Now at face value this is a nice and tidy notion in which he sees progress as a positive, something we once again need to bring about: innovation, technology, creativity, jobs, global equity and justice, and end to ethnic disparity, etc. All well and good, yet what has all this progress given us so far? Climate degradation, political and social turmoil’s, the divisions of rich and poor, First and Third World nations, the endless imperatives of war and globalization, the collusion of sciences and capitalization… a wonder world of corruption, racisms, ethno-national hatred, bigotry, and endless strife. Oh, yes, the wonders of human progress!
We’re living in a moment of shifting realities, it’s as if we are living in a post-Apocalyptic novel whose main character is in total denial. As if in our simulated probability systems we’ve seen the shadow on the screen of futurity, but are turning a blind eye against it, closing off the future, digging into temporal security systems to stave off the inevitable. Civilization has become a Temporal Security System guided by vast counter-intelligence programs to ward off the actual and real future scenarios of disaster ahead. Our Western Civilization has been accumulating wealth without wasting it in a Potlatch excess and celebration for hundreds of years, and now that the bill is being presented by the natural owners of its wealth, humanity is faced with the truth that it has entered the festival of death without a mask, naked to the forces that are now imploding toward collapse and dissolution. Even as we dream of exit and escape into transhuman and other modes of immortalism, the earth around us begins to call in its note, extract its pound of flesh and bring us to a harsh and inevitable realization that we must all pay the piper in the end. Earth is presenting humanity with a bill it will not be able to refuse, escape, or exit. One that may spell its doom if it does not come up with the exacting tribute and price asked.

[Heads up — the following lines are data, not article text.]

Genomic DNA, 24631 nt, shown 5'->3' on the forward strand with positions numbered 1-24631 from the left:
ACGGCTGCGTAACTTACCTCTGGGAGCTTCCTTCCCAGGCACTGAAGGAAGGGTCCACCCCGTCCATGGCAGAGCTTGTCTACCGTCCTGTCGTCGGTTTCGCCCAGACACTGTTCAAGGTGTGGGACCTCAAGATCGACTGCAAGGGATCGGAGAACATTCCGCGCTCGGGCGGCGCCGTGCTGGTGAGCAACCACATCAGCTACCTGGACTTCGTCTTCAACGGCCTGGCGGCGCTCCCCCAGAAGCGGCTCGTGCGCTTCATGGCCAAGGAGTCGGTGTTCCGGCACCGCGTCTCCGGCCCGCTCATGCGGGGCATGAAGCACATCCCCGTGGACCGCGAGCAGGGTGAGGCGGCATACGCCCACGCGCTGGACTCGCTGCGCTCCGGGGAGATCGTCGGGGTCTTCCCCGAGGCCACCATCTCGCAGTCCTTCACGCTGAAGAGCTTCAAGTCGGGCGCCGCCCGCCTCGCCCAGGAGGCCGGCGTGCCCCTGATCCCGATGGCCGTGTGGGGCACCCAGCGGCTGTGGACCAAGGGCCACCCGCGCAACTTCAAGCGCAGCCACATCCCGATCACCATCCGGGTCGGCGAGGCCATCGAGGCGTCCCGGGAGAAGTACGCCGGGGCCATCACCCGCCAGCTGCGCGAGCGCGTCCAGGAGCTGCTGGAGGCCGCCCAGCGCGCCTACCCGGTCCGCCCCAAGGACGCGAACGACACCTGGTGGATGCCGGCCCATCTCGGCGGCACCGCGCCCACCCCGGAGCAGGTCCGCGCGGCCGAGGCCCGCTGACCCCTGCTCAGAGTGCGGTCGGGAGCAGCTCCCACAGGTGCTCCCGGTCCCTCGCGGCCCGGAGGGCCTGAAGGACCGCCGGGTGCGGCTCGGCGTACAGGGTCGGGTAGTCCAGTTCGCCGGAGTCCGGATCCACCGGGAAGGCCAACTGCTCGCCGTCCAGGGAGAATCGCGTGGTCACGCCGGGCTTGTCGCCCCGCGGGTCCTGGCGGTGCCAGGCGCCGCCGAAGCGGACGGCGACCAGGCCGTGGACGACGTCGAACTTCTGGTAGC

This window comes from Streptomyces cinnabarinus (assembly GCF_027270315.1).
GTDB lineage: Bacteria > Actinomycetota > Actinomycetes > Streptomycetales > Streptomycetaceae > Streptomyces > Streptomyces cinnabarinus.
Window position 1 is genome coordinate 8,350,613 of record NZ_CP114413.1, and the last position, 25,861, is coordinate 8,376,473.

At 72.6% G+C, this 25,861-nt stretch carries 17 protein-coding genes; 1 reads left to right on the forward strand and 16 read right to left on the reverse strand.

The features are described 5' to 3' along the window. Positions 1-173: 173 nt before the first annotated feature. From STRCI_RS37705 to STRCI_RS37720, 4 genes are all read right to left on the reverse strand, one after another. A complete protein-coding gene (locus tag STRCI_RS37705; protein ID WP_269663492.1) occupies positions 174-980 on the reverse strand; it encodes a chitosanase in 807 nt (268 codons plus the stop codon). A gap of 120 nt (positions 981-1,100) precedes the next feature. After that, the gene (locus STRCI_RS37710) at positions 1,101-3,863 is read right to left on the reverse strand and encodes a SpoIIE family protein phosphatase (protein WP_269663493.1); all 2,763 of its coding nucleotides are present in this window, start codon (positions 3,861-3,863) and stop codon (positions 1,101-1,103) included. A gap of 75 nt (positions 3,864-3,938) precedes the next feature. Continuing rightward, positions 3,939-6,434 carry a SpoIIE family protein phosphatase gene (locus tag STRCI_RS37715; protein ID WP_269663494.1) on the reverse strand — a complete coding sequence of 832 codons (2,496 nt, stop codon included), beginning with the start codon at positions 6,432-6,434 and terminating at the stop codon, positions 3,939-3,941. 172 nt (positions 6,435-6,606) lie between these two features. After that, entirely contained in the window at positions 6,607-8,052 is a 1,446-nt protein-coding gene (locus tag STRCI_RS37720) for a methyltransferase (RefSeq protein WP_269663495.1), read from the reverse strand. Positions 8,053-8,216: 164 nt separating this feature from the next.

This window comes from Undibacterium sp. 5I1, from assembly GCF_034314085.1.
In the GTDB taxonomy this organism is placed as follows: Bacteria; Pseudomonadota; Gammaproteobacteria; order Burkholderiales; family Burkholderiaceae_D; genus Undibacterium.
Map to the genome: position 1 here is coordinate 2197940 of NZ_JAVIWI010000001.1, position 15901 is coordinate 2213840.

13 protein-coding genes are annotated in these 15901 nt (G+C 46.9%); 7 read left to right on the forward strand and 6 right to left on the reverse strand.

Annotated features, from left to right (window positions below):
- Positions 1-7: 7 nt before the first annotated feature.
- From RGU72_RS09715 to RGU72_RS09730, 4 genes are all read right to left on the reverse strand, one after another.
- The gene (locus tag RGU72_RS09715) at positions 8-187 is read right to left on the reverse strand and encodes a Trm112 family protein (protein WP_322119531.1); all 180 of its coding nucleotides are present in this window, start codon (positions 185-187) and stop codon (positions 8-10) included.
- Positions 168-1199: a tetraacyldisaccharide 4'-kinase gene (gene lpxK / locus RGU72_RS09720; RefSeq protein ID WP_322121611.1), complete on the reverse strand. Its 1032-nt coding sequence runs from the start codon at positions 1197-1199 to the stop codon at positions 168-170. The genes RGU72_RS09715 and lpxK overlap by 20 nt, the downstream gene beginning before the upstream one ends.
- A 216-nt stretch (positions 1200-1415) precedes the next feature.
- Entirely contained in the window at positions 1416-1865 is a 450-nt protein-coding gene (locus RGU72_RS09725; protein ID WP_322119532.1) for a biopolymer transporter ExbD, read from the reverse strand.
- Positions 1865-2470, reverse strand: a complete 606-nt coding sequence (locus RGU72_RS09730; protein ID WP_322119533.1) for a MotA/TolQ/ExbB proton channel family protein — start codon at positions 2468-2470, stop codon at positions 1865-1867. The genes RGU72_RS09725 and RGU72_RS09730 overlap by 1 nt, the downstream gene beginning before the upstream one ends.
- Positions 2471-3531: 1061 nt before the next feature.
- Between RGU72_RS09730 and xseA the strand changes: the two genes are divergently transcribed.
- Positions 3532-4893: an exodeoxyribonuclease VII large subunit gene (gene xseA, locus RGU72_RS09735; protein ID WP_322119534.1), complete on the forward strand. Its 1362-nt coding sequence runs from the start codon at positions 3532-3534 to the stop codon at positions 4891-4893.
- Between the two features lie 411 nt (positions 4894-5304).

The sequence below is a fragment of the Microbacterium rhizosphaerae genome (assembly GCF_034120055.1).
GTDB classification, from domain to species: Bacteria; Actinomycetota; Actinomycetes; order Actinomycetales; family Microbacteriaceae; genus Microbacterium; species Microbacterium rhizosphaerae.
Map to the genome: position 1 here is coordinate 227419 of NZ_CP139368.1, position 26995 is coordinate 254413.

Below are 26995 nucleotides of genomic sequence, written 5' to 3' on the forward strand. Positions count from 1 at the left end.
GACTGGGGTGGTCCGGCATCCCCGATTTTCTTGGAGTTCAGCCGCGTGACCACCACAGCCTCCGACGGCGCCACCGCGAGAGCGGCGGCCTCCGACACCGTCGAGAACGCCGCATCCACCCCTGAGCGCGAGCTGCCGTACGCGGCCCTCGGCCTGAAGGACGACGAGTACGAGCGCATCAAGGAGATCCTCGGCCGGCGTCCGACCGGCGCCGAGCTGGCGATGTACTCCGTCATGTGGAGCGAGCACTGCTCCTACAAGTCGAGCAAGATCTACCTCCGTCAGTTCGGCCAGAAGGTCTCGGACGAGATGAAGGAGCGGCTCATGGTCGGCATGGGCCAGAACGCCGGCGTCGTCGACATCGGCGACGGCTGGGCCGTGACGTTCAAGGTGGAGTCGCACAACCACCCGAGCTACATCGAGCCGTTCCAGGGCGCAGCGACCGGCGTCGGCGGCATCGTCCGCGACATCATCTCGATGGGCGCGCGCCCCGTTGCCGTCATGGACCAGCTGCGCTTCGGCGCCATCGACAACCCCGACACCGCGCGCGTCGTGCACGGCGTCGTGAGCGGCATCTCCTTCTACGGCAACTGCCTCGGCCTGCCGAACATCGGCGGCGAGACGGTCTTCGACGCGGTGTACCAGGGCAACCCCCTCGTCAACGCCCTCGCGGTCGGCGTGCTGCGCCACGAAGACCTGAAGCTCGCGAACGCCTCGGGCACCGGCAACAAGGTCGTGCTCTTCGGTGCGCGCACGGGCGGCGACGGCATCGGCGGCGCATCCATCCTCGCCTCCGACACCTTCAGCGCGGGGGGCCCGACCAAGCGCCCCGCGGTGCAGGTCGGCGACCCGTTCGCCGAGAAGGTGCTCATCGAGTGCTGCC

A Counter-Shock is necessary to awaken it out of its boredom and apathy, to energize it to action… but, to do that we may need shock therapy, but not the kind that puts the patient into a coma, but rather one that awakens its actual and virtual passion to live again, seek out its solidarity and collective intelligence in the face of such temporal dislocations. A passion to come together and unite our warring world against an actual not fantasy opponent. Our own part in the ignorance and misguided shaping of this future must be recognized, diagnosed, and a world wide shift in action: a new combination of sacred unification and secular determination to face this challenge without falling into irrationalism and mythicized imagery; and, yet, it may need the one thing we have yet tried: the empowerment of all the arts in all their various forms and technics to counter this global formation. The combination of technics and arts, craft and engineering from both local and global, aboriginal and advanced societies.